Physical Medicine

  Calming / Stretching Exercises
 In an experiment conducted in Western Australia, 22 male patients aged 52 to 65 were selected for severe breathing problems such as chronic bronchitis - emphysema - that made normal breathing impossible.

Half of the men underwent standard treatment for 9 months: physiotherapy, that included relaxation techniques, breathing exercises and general workouts to improve stamina. The other 11 men were given a yoga teacher instead of a physiotherapist. He taught them techniques of yoga breathing, which encouraged the use of all chest and abdominal muscles as well as ten yoga postures.

The difference between the two groups was striking. The men who had practiced yoga showed a significant improvement in their ability to exercise, but the physiotherapy group did not. Eight or more out of the 11 patients who underwent yoga declared that they had definitely increased tolerance for exertion and that they recovered more quickly after exertion. The physiotherapy group reported no similar improvement. A significantly greater number of patients reported that "with the help of yogic breathing exercises, they could control an attack of severe shortness of breath without having to seek medical help," according to the study.

Doctors analyzing the results from the study postulate that, after the training, the breathing pattern of the patients in the yoga group changed to a slower and deeper cycle, allowing them to tolerate higher work loads. Patients in the physiotherapy group continued in their shallow rapid breathing pattern.
 
 


KEY
Weak or unproven link
Strong or generally accepted link
Proven definite or direct link
Very strongly or absolutely counter-indicative
May do some good
Likely to help
Highly recommended







GLOSSARY

Acute:  An illness or symptom of sudden onset, which generally has a short duration.

Asthma:  A lung disorder marked by attacks of breathing difficulty, wheezing, coughing, and thick mucus coming from the lungs. The episodes may be triggered by breathing foreign substances (allergens) or pollutants, infection, vigorous exercise, or emotional stress.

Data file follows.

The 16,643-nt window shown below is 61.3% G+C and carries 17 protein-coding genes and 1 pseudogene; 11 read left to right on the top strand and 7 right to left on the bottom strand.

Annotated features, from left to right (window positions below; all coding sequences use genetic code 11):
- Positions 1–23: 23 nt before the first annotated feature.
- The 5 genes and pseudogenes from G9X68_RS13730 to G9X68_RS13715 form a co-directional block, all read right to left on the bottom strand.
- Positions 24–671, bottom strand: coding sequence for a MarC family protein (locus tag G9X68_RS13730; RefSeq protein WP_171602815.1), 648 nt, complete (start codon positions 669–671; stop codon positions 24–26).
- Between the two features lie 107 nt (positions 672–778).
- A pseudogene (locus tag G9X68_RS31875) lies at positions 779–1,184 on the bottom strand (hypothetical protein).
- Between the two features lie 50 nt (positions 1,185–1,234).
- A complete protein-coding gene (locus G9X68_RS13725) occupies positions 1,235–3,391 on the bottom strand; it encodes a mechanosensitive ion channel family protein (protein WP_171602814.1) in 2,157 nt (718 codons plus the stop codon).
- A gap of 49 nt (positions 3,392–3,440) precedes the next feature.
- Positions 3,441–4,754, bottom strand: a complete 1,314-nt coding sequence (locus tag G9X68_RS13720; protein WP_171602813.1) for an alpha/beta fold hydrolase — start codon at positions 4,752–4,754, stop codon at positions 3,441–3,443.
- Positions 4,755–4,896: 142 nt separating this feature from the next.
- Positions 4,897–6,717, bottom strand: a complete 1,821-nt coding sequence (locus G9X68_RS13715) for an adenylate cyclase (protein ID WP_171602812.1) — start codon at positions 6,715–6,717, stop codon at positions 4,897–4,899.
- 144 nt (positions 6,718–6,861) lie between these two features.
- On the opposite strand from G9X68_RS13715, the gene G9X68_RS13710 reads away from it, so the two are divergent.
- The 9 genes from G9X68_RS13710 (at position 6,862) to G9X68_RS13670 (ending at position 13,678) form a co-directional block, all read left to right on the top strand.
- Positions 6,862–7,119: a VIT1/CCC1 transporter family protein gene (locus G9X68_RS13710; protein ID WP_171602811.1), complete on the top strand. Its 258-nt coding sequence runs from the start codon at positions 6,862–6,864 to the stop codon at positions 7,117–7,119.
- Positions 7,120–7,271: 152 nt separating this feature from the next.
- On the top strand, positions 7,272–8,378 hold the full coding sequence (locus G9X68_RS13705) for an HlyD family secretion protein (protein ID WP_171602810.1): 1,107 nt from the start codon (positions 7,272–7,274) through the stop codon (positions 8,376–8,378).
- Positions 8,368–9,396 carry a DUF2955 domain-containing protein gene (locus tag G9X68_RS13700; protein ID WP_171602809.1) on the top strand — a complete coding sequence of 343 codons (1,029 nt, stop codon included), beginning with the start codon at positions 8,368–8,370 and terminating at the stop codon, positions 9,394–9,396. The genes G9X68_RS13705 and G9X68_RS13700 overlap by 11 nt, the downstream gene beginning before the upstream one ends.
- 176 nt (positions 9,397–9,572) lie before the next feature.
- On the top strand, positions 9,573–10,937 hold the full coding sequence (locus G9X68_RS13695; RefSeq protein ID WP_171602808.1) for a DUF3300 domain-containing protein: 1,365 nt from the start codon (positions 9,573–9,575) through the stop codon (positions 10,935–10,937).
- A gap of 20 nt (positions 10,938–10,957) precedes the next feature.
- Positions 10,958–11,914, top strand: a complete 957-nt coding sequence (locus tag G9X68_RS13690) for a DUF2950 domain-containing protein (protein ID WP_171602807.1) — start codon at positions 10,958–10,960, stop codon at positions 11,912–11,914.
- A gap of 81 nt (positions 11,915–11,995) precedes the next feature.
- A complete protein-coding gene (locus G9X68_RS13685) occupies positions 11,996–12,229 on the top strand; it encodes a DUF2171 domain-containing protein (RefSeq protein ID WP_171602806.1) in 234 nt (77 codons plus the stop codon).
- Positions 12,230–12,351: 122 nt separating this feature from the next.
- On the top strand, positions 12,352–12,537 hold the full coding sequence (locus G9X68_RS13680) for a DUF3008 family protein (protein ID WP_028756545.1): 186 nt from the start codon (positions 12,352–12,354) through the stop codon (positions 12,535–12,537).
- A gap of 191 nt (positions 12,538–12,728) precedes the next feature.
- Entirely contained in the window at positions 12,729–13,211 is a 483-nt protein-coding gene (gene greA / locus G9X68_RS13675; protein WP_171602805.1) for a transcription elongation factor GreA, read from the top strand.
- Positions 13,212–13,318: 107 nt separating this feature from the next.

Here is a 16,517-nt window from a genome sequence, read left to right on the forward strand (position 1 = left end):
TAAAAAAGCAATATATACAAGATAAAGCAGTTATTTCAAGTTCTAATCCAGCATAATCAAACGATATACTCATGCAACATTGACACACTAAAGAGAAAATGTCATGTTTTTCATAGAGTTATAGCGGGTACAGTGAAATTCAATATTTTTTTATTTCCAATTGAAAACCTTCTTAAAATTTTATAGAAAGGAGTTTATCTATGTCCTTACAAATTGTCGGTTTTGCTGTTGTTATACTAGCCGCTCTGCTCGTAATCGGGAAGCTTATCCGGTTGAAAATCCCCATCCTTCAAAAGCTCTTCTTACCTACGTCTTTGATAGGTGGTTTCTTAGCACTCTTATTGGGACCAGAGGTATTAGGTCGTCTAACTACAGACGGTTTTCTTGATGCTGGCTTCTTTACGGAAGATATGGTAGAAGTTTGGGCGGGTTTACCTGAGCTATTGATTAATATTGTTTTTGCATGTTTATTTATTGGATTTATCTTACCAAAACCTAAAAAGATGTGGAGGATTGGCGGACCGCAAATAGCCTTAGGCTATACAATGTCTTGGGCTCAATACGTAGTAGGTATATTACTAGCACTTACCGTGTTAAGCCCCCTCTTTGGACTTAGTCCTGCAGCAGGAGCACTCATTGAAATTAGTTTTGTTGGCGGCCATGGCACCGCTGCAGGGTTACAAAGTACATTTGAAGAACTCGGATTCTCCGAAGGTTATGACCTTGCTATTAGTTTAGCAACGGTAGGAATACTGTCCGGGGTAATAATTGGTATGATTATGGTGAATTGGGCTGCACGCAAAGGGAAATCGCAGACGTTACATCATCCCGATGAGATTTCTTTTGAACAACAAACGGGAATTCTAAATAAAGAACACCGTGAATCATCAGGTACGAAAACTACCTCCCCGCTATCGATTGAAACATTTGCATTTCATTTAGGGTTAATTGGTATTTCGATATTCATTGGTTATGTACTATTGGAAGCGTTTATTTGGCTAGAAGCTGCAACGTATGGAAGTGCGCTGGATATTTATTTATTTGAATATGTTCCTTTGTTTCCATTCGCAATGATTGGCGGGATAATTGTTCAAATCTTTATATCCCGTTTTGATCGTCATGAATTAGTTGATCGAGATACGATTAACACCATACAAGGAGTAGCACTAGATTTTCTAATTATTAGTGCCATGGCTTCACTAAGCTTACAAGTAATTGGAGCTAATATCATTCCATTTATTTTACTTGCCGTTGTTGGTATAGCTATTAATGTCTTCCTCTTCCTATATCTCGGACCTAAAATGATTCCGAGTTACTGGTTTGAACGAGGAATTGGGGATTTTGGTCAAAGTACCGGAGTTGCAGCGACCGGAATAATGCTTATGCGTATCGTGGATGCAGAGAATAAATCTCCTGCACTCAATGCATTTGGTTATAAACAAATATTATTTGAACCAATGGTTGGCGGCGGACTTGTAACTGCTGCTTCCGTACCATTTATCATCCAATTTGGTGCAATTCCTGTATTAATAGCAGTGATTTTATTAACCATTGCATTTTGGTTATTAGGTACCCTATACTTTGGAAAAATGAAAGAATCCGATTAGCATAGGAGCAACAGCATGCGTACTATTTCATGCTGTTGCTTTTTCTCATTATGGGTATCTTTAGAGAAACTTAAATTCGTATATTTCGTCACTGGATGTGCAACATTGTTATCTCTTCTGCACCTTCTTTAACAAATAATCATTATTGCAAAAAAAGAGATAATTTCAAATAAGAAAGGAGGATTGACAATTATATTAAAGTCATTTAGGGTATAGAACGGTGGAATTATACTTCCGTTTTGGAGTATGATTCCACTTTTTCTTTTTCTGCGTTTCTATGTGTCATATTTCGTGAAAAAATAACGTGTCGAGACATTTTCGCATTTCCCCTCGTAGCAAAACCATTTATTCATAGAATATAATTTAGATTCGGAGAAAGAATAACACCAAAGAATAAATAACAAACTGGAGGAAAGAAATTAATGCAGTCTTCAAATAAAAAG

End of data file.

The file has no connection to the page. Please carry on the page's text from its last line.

Bacteria:  Microscopic germs. Some bacteria are "harmful" and can cause disease, while other "friendly" bacteria protect the body from harmful invading organisms.

Bronchitis:  Inflammation of the mucous membrane of the bronchial tubes, frequently accompanied by cough, hypersecretion of mucus, and expectoration of sputum. Acute bronchitis is usually caused by an infectious agent and of short duration. Chronic bronchitis, generally the result of smoking, may also be known as Chronic Obstructive Pulmonary Disease (COPD) or Emphysema.

Capillary:  Any of the smallest blood vessels connecting arterioles with venules and forming networks throughout the body.

Cardiac:  Pertaining to the heart, also, pertaining to the stomach area adjacent to the esophagus.

Chronic:  Usually Chronic illness: Illness extending over a long period of time.

Ciliary:  Often Ciliary activity: Activity of the eyelashes or any hairlike processes (cilia).

Contracture:  An abnormal, often permanent shortening, as of muscle or scar tissue, that results in distortion or deformity, especially of a joint of the body.

Cystic Fibrosis:  (CF) An incurable genetic disease involving a sticky buildup of mucus in the lungs (which makes breathing difficult and leads to infections), as well as pancreatic insufficiency (which leads to digestive problems). Symptoms include chronic cough producing thick mucus, excessive appetite combined with weight loss, intestinal disorders, salty sweat/skin and pneumonia. Lung-related problems are the most frequent cause of death. CF is a recessive disease, occurring only when a person inherits two mutated copies of the CF gene - one from each parent. Individuals with CF generally have a life expectancy of about 30 years.

Diabetes Mellitus:  A disease with increased blood glucose levels due to lack or ineffectiveness of insulin. Diabetes is found in two forms; insulin-dependent diabetes (juvenile-onset) and non-insulin-dependent (adult-onset). Symptoms include increased thirst; increased urination; weight loss in spite of increased appetite; fatigue; nausea; vomiting; frequent infections including bladder, vaginal, and skin; blurred vision; impotence in men; bad breath; cessation of menses; diminished skin fullness. Other symptoms include bleeding gums; ear noise/buzzing; diarrhea; depression; confusion.

Pulmonary:  Pertaining to the lungs.